had been paid to attend the hearing,
while the speakers on the other side
School Bill Hearing.
A hearing on the Howell-Goodall
bills to give the schools of Omaha
reoresentation-.bv wards, but election
Kf the representatives . on the board
at large, came up this afternopn be
fore the educational committee of the
senate and a spirited argument was
had between advocates for and against
the bill. Those who argued against
the bill were J. H. Beaumont, John
Robbins, W. F. Baxter, Edgar Scott,
Dr. Harold Gilford and A. R. Wells;
while Harry Claibourne, Fred Hoye
and Dr.- Holovtchiner, appeared for
it. All were from Omaha.
. Banquet at Hotel.
Two . hundred and fifty women
marched en masse from a downtown
hotel to the state house and attended
the afternoon session of the senate.
There were representatives from all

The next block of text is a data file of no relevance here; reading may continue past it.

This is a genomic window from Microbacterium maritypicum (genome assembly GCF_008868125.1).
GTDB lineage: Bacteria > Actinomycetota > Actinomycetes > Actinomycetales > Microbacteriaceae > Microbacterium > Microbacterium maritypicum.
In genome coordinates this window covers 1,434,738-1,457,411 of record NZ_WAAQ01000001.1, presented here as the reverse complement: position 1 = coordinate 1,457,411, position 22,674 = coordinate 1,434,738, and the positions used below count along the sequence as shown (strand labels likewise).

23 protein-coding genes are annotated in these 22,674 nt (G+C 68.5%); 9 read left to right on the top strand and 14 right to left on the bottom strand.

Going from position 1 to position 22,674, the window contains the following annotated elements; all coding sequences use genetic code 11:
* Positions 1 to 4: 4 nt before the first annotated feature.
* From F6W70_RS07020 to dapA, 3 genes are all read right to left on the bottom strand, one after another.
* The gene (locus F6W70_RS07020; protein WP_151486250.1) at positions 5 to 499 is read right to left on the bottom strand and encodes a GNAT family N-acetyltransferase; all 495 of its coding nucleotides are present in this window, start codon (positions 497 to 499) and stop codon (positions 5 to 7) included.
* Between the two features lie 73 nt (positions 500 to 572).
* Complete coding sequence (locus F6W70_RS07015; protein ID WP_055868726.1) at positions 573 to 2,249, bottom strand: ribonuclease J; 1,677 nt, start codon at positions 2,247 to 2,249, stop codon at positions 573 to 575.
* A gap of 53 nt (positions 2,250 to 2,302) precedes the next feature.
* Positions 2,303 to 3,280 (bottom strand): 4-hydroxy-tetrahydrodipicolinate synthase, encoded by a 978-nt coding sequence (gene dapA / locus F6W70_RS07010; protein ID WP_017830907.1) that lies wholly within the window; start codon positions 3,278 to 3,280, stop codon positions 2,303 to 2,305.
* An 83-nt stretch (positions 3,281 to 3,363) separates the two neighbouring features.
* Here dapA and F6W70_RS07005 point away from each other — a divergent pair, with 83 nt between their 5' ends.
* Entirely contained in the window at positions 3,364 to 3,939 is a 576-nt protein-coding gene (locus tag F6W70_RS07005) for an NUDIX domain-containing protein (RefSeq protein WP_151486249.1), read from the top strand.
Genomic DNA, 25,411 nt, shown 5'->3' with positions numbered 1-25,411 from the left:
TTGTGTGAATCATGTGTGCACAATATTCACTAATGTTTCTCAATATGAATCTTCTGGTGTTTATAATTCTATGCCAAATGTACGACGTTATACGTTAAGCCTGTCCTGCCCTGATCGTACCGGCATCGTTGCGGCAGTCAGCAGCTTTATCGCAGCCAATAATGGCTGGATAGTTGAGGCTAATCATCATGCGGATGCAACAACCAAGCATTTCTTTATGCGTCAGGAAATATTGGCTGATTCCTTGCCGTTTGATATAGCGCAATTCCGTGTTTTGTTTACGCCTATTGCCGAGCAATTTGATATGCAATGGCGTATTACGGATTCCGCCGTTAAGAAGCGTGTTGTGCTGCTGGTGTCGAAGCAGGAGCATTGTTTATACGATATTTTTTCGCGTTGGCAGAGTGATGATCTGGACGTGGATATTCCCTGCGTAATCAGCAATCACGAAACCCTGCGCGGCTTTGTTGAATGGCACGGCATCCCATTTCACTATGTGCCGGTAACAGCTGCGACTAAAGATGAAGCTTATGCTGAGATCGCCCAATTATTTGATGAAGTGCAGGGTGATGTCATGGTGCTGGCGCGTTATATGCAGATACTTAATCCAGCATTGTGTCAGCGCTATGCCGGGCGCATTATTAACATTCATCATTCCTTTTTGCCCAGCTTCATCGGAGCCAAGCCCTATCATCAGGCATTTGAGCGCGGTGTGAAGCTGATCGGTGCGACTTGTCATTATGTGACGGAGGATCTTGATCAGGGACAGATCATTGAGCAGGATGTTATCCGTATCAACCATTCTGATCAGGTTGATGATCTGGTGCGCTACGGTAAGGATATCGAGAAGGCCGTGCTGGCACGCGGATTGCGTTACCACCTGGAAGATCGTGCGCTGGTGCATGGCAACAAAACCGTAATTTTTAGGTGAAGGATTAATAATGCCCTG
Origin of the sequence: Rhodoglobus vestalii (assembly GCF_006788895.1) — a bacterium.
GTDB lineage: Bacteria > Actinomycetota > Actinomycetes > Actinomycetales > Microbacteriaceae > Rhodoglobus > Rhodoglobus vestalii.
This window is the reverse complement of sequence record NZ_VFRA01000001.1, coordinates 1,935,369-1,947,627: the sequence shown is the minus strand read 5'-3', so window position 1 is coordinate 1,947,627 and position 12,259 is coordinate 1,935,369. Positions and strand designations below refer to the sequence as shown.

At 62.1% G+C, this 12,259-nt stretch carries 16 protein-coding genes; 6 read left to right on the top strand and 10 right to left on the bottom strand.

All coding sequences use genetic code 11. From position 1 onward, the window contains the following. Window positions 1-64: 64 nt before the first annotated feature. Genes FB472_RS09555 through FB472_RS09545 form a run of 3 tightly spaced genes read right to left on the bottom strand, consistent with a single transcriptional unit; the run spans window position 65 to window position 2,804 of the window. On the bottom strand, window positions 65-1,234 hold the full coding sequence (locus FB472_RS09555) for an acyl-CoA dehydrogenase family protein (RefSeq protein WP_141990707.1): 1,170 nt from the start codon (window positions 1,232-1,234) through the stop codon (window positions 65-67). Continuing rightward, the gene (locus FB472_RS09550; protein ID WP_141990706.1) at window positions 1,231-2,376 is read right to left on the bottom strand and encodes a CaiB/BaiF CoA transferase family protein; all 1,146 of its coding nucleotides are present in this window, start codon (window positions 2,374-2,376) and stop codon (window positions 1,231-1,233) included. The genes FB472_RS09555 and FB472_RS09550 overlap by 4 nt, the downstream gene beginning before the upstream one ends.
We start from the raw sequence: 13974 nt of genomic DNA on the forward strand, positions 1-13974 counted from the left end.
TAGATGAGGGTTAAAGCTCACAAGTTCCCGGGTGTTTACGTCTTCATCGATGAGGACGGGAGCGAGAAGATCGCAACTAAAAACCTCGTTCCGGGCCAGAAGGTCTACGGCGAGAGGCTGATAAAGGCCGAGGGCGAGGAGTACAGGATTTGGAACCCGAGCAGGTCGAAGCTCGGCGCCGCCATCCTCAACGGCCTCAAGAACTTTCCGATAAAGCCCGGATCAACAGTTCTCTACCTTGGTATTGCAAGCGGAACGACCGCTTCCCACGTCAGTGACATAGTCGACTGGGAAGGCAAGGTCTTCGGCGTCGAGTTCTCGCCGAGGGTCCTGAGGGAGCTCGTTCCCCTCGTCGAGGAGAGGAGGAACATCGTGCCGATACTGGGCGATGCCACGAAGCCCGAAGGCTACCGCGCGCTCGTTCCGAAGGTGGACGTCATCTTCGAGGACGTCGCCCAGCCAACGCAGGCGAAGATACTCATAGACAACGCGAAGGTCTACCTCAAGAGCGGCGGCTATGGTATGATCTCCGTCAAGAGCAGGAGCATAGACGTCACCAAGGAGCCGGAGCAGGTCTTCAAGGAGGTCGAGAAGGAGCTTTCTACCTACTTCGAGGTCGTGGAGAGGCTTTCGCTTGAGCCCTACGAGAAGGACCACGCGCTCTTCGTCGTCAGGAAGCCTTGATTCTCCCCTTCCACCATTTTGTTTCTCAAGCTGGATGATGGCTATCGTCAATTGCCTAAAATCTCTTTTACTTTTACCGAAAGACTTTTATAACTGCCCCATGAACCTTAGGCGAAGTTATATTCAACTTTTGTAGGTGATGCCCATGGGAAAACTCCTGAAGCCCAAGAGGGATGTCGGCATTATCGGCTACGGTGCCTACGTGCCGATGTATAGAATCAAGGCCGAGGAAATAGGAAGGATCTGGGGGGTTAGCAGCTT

parts of the state.
The banquet meeting at' noon was
said to be one of the liveliest suffrage
meetings ever held iy the state. Fol
lowing an enthusiastic talk by the
presiding officer, in which she de
clared woman had been the slave to
the dishrag, the washrag and the dust
rag long enough, the entire body of
women took up the slogan, "Do it
now," and sallied forth to the state
Three British Ships
Are Reported Sunk;
Crews Are Saved
Washington. Feb. 15.The British
sailing vessel Ainsdale, Buenos Aires
for England, was stopped by a sub
marine loo miles on (..ape Clear, on
the Irish coast, on February 5 and
sunk after the crew had abandoned
it. Ambassador Page at London ad
vised the State department of the
sinking today, saying that the crew of J
iweniy-nve, mciuaing one American,
had been rescued. The Ainsdale was
a lull rigged ship of 1,725 tons net.
London, heb. 15. the British
steamer Cihcia of 3,750 tons gross
has been sunk, Lloyd's shipping
agency announced today. The crew
The British steamer Ferga also has
been sunk, the agency announces.
The Cilicla was 346 feet hi length.
The Ferga is not listed in available
Young Mother Abandons Infant
Because Lover Objected to Him
Because her 12-day-old baby stood
in the way to her marriage, Anna
Clayton, 20, 842 South Nineteenth
street, decided to rid herself of the
child. It was found abandoned, with